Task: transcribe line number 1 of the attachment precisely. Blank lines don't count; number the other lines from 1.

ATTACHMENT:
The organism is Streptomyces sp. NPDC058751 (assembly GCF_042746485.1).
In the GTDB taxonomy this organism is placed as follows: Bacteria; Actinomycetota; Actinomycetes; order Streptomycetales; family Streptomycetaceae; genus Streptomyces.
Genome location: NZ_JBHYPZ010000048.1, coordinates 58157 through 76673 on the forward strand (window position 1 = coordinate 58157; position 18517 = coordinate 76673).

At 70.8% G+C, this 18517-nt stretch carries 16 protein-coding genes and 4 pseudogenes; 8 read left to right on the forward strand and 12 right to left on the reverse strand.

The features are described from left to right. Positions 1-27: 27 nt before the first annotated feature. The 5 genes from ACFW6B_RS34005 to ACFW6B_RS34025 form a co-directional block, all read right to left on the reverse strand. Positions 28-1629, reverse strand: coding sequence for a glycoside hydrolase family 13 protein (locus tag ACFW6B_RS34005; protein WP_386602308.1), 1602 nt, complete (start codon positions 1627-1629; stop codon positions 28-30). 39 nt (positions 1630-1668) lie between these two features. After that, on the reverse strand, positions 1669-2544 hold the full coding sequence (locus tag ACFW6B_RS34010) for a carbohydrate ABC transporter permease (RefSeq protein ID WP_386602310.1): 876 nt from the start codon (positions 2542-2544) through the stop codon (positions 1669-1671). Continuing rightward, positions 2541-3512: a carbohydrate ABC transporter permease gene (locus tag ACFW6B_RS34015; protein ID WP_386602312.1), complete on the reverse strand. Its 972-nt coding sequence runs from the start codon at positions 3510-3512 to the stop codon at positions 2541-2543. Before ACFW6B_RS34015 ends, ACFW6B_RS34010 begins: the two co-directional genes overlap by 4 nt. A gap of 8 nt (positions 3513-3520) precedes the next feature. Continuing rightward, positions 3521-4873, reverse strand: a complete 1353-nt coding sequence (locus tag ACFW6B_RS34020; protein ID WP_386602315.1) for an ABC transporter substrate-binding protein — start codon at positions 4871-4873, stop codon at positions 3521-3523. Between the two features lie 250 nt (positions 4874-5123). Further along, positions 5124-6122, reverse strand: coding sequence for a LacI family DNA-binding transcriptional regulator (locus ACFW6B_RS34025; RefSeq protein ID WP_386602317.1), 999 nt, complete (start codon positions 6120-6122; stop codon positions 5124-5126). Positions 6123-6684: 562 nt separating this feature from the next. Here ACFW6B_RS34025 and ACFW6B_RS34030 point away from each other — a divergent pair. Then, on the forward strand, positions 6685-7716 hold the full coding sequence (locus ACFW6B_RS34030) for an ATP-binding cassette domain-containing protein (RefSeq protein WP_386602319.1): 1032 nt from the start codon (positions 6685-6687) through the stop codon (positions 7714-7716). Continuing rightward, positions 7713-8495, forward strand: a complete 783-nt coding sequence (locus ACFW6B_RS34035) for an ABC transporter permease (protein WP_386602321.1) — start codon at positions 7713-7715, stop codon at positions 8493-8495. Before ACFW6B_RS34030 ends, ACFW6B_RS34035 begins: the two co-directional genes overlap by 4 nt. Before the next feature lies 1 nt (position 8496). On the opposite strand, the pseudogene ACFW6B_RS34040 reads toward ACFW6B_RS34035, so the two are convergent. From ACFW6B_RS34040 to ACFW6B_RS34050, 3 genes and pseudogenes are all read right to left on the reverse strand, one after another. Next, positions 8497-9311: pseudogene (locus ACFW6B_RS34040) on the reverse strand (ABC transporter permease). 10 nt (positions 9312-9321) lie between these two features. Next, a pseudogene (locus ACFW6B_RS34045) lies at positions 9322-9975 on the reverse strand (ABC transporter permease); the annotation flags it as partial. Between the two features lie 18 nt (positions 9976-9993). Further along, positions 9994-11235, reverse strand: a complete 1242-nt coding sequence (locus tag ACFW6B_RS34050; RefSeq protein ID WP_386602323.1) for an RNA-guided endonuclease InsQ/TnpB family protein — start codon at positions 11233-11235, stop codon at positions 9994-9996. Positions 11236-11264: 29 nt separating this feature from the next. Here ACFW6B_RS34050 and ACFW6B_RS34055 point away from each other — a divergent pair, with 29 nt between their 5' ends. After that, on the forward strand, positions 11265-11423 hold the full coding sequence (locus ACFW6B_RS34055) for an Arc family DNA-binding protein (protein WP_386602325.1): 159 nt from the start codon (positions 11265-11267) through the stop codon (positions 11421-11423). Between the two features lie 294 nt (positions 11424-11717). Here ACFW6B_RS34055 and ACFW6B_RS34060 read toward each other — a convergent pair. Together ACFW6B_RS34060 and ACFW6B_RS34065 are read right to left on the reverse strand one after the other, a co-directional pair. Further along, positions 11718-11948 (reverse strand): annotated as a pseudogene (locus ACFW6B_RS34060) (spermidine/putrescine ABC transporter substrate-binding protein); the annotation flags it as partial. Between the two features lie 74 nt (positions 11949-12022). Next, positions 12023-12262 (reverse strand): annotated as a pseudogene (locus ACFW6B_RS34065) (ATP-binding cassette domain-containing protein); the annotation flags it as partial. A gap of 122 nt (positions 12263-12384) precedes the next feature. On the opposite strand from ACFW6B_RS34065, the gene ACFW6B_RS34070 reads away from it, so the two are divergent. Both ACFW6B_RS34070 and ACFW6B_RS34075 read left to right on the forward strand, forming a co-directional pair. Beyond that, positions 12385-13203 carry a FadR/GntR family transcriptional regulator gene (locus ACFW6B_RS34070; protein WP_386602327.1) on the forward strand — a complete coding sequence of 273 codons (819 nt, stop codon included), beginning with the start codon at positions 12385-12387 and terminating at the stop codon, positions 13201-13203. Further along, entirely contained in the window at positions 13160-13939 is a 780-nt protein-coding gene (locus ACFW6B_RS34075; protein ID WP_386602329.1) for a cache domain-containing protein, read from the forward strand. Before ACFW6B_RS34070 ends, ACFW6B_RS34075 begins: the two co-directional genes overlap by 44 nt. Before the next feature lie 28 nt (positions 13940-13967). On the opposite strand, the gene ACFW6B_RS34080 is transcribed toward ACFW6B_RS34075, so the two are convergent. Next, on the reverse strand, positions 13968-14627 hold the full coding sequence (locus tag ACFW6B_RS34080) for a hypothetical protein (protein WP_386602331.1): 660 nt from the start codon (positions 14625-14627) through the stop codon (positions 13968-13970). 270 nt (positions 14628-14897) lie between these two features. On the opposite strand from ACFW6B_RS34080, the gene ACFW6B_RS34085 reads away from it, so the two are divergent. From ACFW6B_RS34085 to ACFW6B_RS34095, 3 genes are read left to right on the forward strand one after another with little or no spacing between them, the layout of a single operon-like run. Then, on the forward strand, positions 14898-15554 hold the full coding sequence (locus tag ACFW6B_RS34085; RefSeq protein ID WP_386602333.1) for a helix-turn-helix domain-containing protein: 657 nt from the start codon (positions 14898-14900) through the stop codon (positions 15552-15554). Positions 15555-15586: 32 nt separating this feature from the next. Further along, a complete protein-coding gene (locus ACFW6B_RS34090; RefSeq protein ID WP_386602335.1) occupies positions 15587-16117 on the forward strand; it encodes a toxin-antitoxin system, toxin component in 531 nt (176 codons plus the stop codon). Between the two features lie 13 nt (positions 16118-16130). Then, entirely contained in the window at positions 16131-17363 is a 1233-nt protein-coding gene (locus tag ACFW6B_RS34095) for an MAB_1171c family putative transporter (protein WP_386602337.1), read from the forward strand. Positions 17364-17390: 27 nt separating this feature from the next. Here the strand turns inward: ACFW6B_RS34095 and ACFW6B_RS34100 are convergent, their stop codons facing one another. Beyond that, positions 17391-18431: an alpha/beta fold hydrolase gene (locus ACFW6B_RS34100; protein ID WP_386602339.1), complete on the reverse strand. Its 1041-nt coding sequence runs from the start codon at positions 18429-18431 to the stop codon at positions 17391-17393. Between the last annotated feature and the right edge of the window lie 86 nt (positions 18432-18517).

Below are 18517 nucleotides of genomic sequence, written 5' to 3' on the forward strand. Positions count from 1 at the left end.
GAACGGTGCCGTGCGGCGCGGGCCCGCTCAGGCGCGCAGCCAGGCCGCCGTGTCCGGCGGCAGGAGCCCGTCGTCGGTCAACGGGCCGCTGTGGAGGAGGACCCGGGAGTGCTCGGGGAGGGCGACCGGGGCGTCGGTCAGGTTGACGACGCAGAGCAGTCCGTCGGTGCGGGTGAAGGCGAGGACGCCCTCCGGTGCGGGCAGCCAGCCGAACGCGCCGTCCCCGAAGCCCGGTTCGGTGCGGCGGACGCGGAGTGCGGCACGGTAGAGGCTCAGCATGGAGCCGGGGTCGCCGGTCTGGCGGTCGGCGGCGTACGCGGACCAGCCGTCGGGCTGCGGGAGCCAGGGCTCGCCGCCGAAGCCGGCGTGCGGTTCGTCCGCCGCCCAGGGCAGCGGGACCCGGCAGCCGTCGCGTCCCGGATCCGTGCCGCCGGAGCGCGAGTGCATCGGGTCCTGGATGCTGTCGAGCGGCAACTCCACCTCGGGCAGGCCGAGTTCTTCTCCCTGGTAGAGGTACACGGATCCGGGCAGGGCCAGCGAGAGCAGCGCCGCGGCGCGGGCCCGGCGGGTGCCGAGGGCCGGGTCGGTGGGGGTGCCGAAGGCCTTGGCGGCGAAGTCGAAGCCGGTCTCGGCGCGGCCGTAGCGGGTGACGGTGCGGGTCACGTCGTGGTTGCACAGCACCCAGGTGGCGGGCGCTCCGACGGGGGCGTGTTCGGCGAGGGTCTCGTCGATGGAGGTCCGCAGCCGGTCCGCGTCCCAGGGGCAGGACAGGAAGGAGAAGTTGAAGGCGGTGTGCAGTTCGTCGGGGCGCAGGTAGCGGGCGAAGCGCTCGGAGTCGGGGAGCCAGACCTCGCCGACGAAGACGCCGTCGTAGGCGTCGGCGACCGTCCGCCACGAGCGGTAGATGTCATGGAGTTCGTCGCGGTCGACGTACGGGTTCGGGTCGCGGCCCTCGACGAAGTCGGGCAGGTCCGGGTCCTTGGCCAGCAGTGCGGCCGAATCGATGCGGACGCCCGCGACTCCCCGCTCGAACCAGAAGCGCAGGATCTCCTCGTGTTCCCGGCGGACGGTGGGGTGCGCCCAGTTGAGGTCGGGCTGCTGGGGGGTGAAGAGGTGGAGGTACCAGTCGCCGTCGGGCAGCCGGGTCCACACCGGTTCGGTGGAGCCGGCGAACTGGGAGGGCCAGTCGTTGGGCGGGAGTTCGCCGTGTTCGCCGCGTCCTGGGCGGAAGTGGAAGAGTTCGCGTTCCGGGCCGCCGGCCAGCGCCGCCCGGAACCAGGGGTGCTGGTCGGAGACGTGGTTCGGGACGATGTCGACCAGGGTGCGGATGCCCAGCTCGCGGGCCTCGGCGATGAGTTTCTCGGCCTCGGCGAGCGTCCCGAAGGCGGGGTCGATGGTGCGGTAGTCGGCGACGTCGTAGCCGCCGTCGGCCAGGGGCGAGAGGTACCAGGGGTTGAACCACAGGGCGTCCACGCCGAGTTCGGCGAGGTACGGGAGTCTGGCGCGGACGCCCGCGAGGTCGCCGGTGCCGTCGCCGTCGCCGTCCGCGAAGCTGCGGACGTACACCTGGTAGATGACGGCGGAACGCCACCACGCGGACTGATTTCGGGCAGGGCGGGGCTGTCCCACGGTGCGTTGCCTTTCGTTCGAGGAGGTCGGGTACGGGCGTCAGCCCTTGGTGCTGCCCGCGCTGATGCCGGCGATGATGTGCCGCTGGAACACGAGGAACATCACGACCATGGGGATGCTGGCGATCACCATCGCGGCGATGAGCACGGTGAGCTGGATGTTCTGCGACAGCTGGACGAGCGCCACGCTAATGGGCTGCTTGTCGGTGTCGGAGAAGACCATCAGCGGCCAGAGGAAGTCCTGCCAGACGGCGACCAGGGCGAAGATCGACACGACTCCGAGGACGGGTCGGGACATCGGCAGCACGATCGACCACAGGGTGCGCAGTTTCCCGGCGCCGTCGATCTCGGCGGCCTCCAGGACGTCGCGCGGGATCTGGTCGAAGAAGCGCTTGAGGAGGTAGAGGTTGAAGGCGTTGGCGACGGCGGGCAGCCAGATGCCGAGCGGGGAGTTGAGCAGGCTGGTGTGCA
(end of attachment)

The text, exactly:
The organism is Streptomyces sp. NPDC058751 (assembly GCF_042746485.1).